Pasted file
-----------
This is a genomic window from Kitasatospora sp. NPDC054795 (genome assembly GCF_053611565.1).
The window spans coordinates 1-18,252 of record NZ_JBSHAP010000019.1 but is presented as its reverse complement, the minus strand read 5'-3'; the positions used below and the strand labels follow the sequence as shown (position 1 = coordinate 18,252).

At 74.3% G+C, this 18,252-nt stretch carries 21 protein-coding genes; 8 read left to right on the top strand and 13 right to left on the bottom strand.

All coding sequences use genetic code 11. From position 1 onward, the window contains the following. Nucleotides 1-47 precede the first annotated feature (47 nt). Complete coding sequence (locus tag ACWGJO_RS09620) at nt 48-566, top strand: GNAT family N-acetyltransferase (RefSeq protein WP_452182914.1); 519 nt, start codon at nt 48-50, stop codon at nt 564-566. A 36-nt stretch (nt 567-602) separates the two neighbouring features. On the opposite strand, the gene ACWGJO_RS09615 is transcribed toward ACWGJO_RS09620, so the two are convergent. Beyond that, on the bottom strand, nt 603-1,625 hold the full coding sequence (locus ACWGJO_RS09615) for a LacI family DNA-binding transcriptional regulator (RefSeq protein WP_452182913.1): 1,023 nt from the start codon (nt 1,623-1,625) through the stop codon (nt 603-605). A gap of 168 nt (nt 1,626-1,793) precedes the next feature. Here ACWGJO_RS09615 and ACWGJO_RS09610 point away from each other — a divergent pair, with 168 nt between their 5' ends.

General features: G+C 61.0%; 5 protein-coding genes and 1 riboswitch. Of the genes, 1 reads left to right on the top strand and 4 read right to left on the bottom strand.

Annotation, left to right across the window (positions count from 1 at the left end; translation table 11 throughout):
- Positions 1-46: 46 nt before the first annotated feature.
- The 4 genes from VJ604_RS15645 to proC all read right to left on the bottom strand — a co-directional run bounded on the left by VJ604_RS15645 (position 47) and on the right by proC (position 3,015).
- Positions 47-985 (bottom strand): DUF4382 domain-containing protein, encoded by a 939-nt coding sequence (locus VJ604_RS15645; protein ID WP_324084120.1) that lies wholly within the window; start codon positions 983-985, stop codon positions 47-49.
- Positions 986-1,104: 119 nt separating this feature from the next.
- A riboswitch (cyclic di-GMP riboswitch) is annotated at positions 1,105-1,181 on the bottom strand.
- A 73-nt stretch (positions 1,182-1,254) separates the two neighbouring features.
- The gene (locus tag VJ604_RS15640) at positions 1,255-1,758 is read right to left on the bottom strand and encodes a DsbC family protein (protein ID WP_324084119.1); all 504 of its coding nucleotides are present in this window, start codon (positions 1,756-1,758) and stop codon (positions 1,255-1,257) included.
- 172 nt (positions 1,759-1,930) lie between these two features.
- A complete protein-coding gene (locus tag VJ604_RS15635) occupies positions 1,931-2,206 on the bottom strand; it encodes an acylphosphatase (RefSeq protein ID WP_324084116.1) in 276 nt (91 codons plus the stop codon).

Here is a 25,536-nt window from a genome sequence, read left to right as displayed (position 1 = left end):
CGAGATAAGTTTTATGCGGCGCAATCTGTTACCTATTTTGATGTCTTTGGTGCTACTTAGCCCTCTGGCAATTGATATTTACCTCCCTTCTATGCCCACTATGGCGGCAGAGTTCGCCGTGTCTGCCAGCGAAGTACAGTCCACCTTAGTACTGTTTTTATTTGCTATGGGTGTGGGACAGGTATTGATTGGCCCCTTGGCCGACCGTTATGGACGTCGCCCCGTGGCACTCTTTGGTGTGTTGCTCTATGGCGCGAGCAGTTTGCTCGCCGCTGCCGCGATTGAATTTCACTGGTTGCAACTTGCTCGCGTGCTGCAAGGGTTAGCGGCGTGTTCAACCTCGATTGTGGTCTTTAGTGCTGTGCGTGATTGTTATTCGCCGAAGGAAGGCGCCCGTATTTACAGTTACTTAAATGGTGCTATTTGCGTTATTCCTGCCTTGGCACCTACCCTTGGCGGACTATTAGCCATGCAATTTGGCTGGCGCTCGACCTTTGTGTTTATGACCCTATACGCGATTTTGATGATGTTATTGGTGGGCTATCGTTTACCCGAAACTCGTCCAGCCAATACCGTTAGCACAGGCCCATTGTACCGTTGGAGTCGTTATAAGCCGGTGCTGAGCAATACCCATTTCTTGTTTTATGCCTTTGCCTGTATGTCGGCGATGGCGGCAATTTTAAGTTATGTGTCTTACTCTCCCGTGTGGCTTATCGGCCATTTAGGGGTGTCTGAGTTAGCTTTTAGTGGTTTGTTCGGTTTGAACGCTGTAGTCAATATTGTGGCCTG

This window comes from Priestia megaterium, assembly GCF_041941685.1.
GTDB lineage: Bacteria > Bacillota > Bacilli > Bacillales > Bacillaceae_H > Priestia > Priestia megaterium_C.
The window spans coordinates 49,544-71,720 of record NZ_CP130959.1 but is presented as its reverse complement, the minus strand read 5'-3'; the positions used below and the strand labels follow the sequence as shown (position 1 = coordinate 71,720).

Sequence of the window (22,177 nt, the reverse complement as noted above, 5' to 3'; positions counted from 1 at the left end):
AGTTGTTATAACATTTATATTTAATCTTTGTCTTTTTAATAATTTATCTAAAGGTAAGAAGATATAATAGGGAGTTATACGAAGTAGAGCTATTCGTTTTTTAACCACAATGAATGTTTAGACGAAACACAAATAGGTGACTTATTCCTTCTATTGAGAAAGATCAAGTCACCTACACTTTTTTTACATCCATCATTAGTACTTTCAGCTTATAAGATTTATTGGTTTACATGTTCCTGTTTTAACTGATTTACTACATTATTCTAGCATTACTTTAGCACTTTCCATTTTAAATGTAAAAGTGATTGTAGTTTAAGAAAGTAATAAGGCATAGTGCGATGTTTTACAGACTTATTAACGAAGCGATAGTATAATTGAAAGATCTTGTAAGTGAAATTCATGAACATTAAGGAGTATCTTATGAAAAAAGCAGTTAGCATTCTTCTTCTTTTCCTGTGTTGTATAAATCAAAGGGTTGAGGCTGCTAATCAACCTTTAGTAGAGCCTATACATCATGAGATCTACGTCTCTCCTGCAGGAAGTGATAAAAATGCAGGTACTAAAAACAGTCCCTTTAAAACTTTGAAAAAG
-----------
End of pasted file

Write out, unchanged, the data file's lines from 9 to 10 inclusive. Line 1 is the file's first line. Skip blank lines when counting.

- Positions 47-985 (bottom strand): DUF4382 domain-containing protein, encoded by a 939-nt coding sequence (locus VJ604_RS15645; protein ID WP_324084120.1) that lies wholly within the window; start codon positions 983-985, stop codon positions 47-49.
- Positions 986-1,104: 119 nt separating this feature from the next.